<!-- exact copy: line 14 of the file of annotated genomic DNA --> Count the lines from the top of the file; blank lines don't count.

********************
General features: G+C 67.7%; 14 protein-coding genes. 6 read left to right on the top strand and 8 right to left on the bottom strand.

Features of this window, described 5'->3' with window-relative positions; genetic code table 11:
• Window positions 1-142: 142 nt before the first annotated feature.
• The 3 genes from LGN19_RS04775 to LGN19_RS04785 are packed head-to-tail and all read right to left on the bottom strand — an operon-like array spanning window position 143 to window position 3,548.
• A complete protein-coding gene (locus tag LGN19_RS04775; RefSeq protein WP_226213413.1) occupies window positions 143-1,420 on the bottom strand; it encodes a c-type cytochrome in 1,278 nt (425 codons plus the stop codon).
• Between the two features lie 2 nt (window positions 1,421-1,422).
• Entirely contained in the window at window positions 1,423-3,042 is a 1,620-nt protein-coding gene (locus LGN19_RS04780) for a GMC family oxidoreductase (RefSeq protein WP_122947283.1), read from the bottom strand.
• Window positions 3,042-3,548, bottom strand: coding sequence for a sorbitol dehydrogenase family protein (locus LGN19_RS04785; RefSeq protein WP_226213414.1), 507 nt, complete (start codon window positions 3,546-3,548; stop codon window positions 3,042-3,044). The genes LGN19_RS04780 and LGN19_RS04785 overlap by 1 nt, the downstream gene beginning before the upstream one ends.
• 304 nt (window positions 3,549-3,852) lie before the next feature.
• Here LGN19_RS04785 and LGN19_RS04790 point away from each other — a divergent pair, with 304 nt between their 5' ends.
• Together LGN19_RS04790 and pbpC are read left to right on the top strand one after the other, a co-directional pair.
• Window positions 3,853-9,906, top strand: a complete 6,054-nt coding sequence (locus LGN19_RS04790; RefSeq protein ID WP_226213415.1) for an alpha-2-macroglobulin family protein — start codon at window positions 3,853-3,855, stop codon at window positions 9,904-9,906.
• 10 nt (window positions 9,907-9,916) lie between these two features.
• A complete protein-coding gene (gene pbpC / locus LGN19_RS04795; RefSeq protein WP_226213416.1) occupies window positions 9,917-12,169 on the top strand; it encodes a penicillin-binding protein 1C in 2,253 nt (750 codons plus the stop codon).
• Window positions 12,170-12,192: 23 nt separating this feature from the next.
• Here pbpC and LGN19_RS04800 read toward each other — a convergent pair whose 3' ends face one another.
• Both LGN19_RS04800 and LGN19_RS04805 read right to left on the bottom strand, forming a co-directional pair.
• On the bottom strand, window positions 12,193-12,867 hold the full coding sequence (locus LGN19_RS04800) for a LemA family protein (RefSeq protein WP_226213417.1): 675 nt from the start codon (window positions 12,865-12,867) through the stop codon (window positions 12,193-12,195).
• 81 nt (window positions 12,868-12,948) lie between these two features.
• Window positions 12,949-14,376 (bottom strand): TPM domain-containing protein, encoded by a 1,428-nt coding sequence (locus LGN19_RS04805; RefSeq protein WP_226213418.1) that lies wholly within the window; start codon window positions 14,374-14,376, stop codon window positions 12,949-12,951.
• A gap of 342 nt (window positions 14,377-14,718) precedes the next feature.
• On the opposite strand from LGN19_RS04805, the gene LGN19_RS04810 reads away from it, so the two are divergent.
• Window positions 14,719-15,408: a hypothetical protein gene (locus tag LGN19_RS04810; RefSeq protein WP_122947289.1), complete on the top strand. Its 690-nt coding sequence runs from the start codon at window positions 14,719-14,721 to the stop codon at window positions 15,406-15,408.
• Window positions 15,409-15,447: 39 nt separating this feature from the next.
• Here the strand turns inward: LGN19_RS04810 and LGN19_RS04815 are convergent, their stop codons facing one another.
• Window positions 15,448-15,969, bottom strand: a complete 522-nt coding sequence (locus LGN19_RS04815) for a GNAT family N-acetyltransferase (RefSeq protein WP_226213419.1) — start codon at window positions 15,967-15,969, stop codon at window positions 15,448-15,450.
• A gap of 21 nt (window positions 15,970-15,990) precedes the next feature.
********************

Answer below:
• A complete protein-coding gene (gene pbpC / locus LGN19_RS04795; RefSeq protein WP_226213416.1) occupies window positions 9,917-12,169 on the top strand; it encodes a penicillin-binding protein 1C in 2,253 nt (750 codons plus the stop codon).